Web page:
Extract from Geographic Thought: A Critical Introduction – Chapter Seven

Another taster of the forthcoming and long awaited book… Some of the details here show how long this has taken to write – substitute Spain for Ireland!

Chapter Seven. Marxist Geography.

Consider where you live. Or where your family lives. It is likely that somewhere nearby there is a place where wealthy people live. People more wealthy than you or your family. The houses will be bigger, the cars will be newer. People will dress differently, go to different places to eat. They may buy things in shops you do not even visit. They will take more regular holidays and stay in places beyond your budget. It is also likely that there is a place where people who are poorer than you live. There may be homeless people on the streets or in hostels. Houses may look run down. Street crime rates may be higher. Shops may be boarded up. It may be a place that lacks provision of services such as public transport. Somewhere near you there is likely to a place associated with environmental problems. Perhaps a company is releasing poisons into a river. Perhaps pollutants are leaching into the groundwater from illegal landfill. Perhaps the presence of a nearby busy road leads to higher rates of asthma. It is likely that these places are not surrounded by the homes of the wealthy.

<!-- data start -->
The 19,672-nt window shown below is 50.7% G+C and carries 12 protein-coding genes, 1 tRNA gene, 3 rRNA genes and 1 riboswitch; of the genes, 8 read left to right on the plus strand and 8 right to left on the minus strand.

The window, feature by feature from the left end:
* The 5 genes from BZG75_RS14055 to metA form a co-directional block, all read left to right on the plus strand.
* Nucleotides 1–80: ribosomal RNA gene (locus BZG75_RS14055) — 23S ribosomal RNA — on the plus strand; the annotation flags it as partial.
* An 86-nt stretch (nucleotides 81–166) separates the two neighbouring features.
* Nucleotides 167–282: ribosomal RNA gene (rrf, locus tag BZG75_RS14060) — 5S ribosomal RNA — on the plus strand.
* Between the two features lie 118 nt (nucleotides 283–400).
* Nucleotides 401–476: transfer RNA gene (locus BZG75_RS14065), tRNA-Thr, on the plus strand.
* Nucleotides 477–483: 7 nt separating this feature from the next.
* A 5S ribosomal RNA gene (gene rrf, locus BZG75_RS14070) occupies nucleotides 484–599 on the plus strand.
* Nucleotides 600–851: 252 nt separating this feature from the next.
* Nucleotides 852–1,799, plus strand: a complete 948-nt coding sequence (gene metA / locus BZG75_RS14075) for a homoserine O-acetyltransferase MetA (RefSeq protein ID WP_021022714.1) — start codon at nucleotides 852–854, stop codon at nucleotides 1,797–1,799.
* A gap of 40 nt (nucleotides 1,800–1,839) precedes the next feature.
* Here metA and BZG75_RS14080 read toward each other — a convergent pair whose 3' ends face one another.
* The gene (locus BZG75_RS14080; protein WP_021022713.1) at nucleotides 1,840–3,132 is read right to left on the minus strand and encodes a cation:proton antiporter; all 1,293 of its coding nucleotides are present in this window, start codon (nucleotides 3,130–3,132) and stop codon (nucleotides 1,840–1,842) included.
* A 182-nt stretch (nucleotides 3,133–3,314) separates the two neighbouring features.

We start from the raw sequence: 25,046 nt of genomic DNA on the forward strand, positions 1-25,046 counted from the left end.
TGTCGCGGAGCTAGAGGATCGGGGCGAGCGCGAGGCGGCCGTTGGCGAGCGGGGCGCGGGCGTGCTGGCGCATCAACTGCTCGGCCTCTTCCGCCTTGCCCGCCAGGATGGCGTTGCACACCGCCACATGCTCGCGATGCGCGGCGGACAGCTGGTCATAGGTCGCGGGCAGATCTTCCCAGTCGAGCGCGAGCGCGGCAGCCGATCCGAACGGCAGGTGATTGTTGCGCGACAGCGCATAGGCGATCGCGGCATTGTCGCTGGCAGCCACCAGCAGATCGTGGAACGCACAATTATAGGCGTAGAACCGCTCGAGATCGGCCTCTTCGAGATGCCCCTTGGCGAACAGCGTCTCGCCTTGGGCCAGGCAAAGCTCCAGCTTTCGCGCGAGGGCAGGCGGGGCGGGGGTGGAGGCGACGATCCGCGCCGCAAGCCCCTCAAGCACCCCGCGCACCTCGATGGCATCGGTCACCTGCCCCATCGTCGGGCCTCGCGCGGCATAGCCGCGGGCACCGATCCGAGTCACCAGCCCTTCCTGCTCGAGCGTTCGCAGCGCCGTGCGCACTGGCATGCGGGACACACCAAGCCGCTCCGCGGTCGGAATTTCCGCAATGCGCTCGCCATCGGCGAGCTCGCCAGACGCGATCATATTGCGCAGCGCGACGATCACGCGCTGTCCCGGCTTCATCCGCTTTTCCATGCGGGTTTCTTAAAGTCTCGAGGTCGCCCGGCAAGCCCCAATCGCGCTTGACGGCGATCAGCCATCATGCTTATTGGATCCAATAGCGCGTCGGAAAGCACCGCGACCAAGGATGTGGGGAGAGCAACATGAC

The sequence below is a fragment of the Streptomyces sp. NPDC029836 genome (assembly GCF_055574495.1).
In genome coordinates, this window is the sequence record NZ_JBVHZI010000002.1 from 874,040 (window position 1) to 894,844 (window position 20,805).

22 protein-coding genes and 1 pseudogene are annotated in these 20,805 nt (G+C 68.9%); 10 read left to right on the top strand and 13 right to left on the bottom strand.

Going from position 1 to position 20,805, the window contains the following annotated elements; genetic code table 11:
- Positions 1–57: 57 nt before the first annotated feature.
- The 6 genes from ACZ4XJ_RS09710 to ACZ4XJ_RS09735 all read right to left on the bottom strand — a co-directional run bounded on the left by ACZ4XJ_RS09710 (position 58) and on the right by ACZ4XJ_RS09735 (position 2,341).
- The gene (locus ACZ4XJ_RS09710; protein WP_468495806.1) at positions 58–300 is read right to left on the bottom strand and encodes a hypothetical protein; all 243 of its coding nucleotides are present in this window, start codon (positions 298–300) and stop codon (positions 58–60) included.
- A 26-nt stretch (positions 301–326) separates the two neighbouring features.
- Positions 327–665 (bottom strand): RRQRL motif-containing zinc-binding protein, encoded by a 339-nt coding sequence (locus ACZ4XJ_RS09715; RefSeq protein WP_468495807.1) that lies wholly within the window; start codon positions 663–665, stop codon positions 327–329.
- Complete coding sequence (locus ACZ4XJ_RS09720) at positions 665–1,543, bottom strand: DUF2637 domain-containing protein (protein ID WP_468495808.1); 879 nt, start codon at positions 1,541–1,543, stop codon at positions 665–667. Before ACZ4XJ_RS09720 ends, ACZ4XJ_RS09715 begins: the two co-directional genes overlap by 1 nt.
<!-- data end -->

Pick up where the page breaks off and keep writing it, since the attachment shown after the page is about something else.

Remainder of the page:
Take a look at the newspaper over your breakfast. As I am writing, the papers are full of stories of financial panic and collapse. Ireland is asking for billions of Euros to save its banks. Here in the UK students are being asked to pay up to three times more for their university education. To the residents of the mansions on the hill this may not matter much. To those who live in what remains of government housing – the ones who live by the busy roads with the high rates of asthma – this is an unbelievable amount of money. Some of these people will decide not to go to university. For the first time in many years students are protesting in large numbers. They are being surrounded and holed up in so-called ‘kettles’ by the police.        Turning the page of my newspaper I see images of people trying to enter Australia illegally. Their boat sank off the coast in high winds and waves. Some died, other are pictured making their way to shore desperate for a life which is better than the one they left. The geography of the area around your home is played out on a global scale. The likelihood is, if you are reading this book, that you are in a ‘developed’ country – one with universities where they teach geographic thought and where you can buy or have access to textbooks. If so, in global terms, you are inhabiting the neighbourhood of the wealthy. The global poor live elsewhere. They may be picking over your trash in enormous piles shipped out from our high consumption economies. They may be taking apart electronic components from mobile phones that we replace every other year for a new model. They may be making your shoes or t-shirts for a fraction of even the minimum wage where you live. They might be dreaming of a life in Australia.

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